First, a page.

One of the easiest ways to add interactivity to your spreadsheets and dashboard is to use the data validation feature in excel. Data validation allows you specify a list of options that you want a cell to display as a drop-down.
You may want to download the sample sheet here before we begin.
To being creating a dropdown for a particular cell, select the cell and click Data -> Validation. In the validation criteria dropdown box, choose “List”. Remember – you can specify both static values (1,2,3,4) or named ranges (=listoffruits, if you have one defined already)
Static values: Type in the values seperated by commas (Ex. Roberto, Wilhelm, Akido) in the “Source” box. Click Ok and check the list that appears in the cell dropdown.
Named ranges: Excel provides you with a feature to set a name for a continous range of cells. These are what are referred to as “Named Ranges”. Enter values Pizza, Hamburger, Noodles in three seperate but continous cells. Now select all the three cells. In the Name Box (usually situated right above the left intersection of row and column headers) type “food”. Now we can go back to Data -> Validation and select “List” in the drop-down. In the “Source” field enter =food and click ok. You will see a dropdown with the values of the cells you named as “food”.
What’s more you can make these named ranges dynamic such that depending on some criteria a name may refer to a certain selelction of cells at some points and a different selection of cells at other. Well this can be done by *managing* the list – a list that does not explicitly refer to a fixed grouping of cells but rather to a group of cells returned by a formula. The excel “OFFSET” formula is my personal favourite. Usually offset() allows return the value of a cell which is certain number of rows and columns away from a cell. However, further arguments can be specified that can return a range of cells that is not only a certain number of rows and columns away from a cell but also a cells high and b cells across. Example =offset($a$1,1,2, 4,5) will return a range of cells whose first cells is C2 and the last cell is H6. If we reduce the value 4 OR the value 5 in above example (which specify the number of rows and columns of the range to be returned) to 1, we will get a linear (horizontal OR vertical) array of cells. If we could put this formula as the range for a named range point to, we’ve just made for ourselves a Dynamic Named Range.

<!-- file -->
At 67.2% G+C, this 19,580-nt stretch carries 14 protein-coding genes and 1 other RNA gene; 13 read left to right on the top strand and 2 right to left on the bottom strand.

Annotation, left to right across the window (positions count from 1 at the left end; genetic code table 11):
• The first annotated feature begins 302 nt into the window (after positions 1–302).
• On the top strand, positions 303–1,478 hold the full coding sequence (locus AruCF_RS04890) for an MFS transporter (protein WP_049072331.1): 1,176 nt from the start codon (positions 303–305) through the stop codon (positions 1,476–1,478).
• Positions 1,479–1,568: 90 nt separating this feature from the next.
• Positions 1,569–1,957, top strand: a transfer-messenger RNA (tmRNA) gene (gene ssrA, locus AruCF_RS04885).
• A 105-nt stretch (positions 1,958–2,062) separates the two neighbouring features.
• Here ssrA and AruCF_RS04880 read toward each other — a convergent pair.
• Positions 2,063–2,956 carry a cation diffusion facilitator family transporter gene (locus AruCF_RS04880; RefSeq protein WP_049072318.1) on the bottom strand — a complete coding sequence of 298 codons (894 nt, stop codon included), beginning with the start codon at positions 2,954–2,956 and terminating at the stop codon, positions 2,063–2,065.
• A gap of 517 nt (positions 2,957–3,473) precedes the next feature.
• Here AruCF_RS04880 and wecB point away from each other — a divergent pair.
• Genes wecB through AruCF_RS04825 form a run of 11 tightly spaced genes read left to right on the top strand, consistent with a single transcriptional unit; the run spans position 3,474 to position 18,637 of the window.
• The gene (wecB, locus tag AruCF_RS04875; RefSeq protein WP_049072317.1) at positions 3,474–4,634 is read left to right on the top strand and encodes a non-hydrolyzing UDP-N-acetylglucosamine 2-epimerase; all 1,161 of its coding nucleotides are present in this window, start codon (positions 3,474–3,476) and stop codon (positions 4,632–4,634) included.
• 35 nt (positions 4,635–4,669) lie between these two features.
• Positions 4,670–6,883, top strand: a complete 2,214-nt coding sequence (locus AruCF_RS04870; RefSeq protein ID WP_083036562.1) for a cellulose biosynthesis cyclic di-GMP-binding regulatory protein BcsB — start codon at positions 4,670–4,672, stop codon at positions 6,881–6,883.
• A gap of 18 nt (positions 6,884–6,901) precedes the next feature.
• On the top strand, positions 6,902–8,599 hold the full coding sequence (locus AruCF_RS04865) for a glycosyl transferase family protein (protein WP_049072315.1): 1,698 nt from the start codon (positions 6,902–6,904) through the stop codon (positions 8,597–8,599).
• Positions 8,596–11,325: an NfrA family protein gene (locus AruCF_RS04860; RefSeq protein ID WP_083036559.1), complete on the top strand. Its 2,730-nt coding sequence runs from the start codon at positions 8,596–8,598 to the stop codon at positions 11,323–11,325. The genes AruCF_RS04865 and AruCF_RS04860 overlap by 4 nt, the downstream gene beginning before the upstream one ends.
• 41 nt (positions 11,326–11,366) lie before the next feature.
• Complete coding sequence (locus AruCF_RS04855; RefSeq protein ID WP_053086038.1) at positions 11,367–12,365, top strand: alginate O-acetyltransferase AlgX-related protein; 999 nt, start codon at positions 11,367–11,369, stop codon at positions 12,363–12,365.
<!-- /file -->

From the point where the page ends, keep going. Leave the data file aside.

Click on Insert -> Name -> Define. Enter a descriptive name in the “Names in workbook” field and in the “Refers to” box, ente the above formula as =offset($a$1, 1, 2, 1, 4). Ensure that The cells C2 to H2 have some names in them. Click ok. You will now see a dropdown against that particular cell. You can further modify the value of the value 4 and replace it with some formula (=count(NumberOfPeople) or something of this nature) so that the number of values in the dropdown of you cell now becomes dependent upon some user input and is can therefore change on the fly !!!